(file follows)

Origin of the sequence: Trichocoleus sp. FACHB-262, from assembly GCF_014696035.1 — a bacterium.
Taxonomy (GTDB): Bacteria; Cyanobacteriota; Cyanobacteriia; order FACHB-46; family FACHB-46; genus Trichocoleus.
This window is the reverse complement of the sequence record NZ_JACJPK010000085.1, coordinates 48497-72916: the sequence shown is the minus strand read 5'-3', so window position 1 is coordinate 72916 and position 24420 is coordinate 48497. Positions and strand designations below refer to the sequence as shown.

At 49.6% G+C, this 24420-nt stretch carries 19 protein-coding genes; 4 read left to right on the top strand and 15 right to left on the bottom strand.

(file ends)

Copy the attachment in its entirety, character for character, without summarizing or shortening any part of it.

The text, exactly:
Origin of the sequence: Trichocoleus sp. FACHB-262, from assembly GCF_014696035.1 — a bacterium.
Taxonomy (GTDB): Bacteria; Cyanobacteriota; Cyanobacteriia; order FACHB-46; family FACHB-46; genus Trichocoleus.
This window is the reverse complement of the sequence record NZ_JACJPK010000085.1, coordinates 48497-72916: the sequence shown is the minus strand read 5'-3', so window position 1 is coordinate 72916 and position 24420 is coordinate 48497. Positions and strand designations below refer to the sequence as shown.

At 49.6% G+C, this 24420-nt stretch carries 19 protein-coding genes; 4 read left to right on the top strand and 15 right to left on the bottom strand.